State v. Miguel Angel Langarica, 2015AP1546, 4/21/16, District 4 (one-judge decision; ineligible for publication); case activity (including briefs)
Langarica’s misunderstanding about whether the conviction would require him to register as a sex offender under Illinois law doesn’t entitle him to withdraw his plea because he didn’t prove the misunderstanding was based on incorrect information from his trial lawyer.
Langarica was charged with various crimes, including second degree sexual assault, but was offered a deal to plead to fourth degree sexual assault. He wouldn’t plead to any crime that would require him to register as a sex offender, and after researching the question his attorney assured him a fourth degree sexual assault wouldn’t require him to register—under Wisconsin law. He took the deal, but later moved to withdraw his plea, alleging it was based on a misunderstanding about whether the conviction would require him to register as a sex offender in Illinois. (¶¶2-4, 11-12).
Under State v. Brown, 2004 WI App 179, ¶¶8, 13, 276 Wis. 2d 559, 687 N.W.2d 543, a defendant may withdraw a plea that was based on a misunderstanding of the collateral consequences of the conviction if the misunderstanding was not the product of the defendant’s own inaccurate interpretation, but was based on affirmative, incorrect statements by the defendant’s lawyer. In this case trial counsel understood that sex offender registration was “a deal breaker” for Langarica, so he advised him about the consequences under Wisconsin law; but he didn’t recall telling Langarica about what might happen in Illinois, as he is not licensed in Illinois. (¶11). For his part, Langarica testified that trial counsel “never said anything that … would make [him] worry that it was a different law in Illinois.” (¶12). This isn’t enough to show that Langarica’s misunderstanding was based on incorrect information from his lawyer:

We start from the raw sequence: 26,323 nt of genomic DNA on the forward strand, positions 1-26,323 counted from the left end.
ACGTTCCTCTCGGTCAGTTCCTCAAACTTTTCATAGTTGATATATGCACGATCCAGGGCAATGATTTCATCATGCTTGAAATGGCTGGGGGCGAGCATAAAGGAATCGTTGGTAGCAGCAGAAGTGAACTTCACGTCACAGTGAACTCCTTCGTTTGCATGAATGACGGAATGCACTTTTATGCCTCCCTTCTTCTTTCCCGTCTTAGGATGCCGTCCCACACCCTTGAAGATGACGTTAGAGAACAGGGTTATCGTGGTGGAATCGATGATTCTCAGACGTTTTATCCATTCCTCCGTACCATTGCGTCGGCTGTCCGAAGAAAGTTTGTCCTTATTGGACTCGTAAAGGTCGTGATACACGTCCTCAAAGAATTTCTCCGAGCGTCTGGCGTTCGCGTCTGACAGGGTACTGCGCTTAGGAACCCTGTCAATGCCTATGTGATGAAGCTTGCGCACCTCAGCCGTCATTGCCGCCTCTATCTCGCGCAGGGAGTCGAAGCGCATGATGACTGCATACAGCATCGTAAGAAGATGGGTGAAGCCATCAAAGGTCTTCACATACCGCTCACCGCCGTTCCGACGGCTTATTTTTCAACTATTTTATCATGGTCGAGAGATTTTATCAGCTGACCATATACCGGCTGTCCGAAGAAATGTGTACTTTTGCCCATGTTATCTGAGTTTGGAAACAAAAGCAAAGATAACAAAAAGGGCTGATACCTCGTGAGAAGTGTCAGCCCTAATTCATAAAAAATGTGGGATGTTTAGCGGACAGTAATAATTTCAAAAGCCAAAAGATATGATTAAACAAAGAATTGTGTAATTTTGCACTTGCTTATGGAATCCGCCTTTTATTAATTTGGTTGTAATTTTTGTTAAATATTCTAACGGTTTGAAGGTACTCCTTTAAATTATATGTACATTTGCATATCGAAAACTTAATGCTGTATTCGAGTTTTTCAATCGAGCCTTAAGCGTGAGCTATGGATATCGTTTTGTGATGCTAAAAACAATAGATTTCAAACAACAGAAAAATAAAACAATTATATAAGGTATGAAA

¶13 Langarica does not allege that his trial counsel gave him incorrect information as to Illinois law on sex offender registration. Langarica alleges only that trial counsel did not give him any information as to Illinois law. Nothing in the record suggests that Langarica ever asked his trial counsel about sex offender registration requirements under Illinois law, and nothing in the letter from trial counsel to Langarica suggested that Langarica would not be required to register as a sex offender under Illinois law. Thus, contrary to Langarica’s contention, the facts here are not comparable to those in Brown, where affirmative, incorrect statements misinformed the defendant.
So trial counsel knew that sex offender registration was a “deal breaker” for Langarica. And, according to Langarica’s brief (at 8), trial counsel knew Langarica was an Illinois resident. In light of that knowledge, and given the lack of evidence that trial counsel affirmatively misinformed Langarica, maybe the issue is whether trial counsel was ineffective for failing to either: (a) do some research to determine whether Langarica would have to register under Illinois law; or (b) at least advise Langarica that Wisconsin law isn’t necessarily the same as Illinois law, and that he might indeed have to “worry” about registering in Illinois.